The term “starving artist” may be a well-worn cliché, but it holds an element of truth. For the most part, art is not a lucrative profession. Even large museums in the U.S. fight for their financial survival, relying on private collectors and corporate donors. Unlike in some other countries, the U.S. generally does not have a tradition of government supporting the arts.
Likewise, small, independent artists cannot count on the government to sustain them. Instead, they often struggle to sell their work, find benefactors and make ends meet. Some can’t even pay their taxes.
The IRS may have little sympathy for the artistic process, but tax collectors in some countries are a bit more forgiving and, well, more creative.
Mexico is one of those, and the fruits of its proud 60-year-old tradition are currently on display at the Mexican Cultural Institute in the exhibit “Vested Values.” Over 40 paintings, sculptures and photographs highlight a program offered by Mexico’s Tax Administration Service called Pago en Especie — or “payment in kind”— that allows qualified Mexican artists to pay their income taxes with their artwork.
The Mexican Cultural Institute, housed in a Beaux Arts building on 16th Street that used to be home to the Mexican Embassy, is showcasing works submitted under this unique arrangement. The institute’s executive director, Alberto Fierro, says that “many thousands of artists have benefited from this payment in kind program,” and that their works provide a fresh look at Mexico’s thriving arts culture.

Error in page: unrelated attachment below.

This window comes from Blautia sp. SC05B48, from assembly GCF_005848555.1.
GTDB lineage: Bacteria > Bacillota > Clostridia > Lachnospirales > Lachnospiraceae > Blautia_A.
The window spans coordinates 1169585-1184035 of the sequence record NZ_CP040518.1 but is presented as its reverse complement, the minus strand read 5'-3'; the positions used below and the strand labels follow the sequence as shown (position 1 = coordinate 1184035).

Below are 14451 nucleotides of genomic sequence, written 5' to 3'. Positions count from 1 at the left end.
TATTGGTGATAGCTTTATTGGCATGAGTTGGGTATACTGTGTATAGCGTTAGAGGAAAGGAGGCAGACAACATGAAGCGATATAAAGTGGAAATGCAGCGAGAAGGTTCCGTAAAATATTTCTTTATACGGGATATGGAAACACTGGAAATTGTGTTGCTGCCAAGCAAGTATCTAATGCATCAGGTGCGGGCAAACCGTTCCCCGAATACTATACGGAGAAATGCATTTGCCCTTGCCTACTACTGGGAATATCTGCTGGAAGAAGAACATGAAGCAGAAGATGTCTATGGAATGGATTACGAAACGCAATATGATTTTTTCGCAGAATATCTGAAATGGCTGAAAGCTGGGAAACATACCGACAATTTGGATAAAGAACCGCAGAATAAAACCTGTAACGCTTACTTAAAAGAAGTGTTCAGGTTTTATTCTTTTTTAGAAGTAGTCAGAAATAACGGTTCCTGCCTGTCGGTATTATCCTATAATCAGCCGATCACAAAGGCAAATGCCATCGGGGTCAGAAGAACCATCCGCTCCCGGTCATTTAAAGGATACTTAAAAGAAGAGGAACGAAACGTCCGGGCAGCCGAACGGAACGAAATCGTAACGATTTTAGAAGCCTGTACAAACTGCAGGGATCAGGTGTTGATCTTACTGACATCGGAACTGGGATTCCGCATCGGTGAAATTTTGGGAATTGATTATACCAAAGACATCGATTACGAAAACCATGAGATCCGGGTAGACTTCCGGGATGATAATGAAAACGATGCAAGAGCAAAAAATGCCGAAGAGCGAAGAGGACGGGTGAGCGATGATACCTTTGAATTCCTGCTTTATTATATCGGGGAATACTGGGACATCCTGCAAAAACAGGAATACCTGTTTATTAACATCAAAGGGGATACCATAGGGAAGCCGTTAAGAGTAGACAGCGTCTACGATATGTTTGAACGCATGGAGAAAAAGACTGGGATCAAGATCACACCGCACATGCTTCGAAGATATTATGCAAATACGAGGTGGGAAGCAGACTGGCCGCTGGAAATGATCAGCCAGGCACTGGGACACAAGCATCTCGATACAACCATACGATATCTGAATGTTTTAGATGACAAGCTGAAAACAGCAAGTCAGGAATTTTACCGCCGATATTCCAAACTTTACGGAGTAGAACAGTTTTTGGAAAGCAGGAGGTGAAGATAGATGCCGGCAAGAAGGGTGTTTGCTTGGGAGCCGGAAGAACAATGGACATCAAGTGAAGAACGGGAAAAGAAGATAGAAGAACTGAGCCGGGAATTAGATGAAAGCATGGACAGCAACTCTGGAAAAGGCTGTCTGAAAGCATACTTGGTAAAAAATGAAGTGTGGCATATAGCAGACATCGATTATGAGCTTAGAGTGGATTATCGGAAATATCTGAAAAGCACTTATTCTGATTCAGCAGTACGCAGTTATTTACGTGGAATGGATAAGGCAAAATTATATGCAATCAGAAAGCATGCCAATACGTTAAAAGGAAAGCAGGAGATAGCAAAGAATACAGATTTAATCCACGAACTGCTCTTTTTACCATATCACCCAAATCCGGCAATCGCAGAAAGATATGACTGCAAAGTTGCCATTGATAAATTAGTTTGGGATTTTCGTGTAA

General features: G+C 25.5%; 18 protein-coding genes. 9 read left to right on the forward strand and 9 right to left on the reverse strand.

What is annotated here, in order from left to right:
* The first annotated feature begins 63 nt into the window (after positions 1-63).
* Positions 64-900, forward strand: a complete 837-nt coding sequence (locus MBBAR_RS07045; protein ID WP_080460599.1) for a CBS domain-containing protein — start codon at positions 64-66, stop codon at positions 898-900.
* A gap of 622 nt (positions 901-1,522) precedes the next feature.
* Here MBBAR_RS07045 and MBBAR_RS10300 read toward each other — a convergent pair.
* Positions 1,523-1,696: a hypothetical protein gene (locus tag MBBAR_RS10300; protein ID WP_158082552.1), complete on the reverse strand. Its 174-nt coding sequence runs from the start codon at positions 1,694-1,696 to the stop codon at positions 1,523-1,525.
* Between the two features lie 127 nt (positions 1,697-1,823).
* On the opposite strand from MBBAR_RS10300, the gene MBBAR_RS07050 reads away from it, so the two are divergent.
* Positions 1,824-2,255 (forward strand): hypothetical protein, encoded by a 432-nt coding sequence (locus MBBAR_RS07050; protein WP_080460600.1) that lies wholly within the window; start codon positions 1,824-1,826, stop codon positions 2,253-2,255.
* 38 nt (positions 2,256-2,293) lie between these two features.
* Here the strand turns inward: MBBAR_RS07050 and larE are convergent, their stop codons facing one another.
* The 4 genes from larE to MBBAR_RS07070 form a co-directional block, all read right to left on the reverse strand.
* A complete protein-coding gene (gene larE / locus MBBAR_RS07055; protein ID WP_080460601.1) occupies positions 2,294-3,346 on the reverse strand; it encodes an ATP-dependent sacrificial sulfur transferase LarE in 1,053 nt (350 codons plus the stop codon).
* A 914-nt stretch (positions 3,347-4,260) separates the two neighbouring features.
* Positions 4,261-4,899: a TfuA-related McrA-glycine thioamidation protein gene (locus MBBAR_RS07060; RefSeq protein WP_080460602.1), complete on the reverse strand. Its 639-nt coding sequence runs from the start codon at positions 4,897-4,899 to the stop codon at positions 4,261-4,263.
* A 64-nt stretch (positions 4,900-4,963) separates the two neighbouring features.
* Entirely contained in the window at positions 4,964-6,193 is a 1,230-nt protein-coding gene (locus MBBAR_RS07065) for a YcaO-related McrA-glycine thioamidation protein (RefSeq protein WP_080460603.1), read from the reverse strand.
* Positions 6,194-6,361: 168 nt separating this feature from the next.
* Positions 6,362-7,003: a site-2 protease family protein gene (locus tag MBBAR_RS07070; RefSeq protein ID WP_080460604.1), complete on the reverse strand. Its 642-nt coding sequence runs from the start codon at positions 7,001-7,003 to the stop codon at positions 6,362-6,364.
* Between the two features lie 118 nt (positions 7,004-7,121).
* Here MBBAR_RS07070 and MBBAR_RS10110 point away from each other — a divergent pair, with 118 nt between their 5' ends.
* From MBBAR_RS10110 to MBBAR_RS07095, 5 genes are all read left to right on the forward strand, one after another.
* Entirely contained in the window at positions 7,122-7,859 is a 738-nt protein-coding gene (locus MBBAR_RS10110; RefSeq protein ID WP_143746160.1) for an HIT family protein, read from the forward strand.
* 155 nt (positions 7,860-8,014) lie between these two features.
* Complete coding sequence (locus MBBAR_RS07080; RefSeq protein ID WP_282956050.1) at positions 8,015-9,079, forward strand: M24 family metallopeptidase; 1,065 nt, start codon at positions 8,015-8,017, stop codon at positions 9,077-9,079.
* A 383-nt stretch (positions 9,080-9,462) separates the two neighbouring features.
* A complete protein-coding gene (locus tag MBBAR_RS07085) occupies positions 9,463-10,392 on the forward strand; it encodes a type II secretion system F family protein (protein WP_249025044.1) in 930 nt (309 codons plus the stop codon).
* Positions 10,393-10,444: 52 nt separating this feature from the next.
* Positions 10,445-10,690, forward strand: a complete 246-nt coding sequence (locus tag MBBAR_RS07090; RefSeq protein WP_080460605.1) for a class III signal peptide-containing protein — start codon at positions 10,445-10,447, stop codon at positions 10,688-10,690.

“Vested Values” was curated in Mexico City and came to Washington in mid-September, intended not only to show the value that the Mexican government places on art, but also to illustrate what contemporary artists in the country are creating. Striking abstract oil paintings are on display, as well as imaginative paper cuts, sculptures cleverly composed of waste materials, and photographs drawn from the strains and stresses of daily life in Mexico’s rural areas.
Fierro notes that 40 percent of the population struggles with poverty, bringing expressions of contemporary culture into stark relief against the backdrop of modern life. It is a continuing challenge, he says, for artists to express the conditions facing the urban and rural poor in Mexico while balancing such expressions with the richness of the country’s historic heritage.
Fierro, who is also the minister for culture and education at the Mexican Embassy, says the job of the cultural institute is to “build links of collaboration” so that “people in the arts will come and learn from the experience.” Free tours are provided on request to groups of students “to show the richness of Mexican creativity,” Fierro said, “and to show how in the arts, Mexico has always been a Western actor in dialogue with Western culture.”
Current partners with the institute’s cultural outreach program include the Hirshhorn Museum and Sculpture Garden, where Mexican-Canadian artist Rafael Lozano-Hemmer has assembled the museum’s largest interactive technology exhibition to date. “Pulse” comprises three major installations that use heart-rate sensors to create kinetic and audiovisual experiences based on visitors’ own biometric data.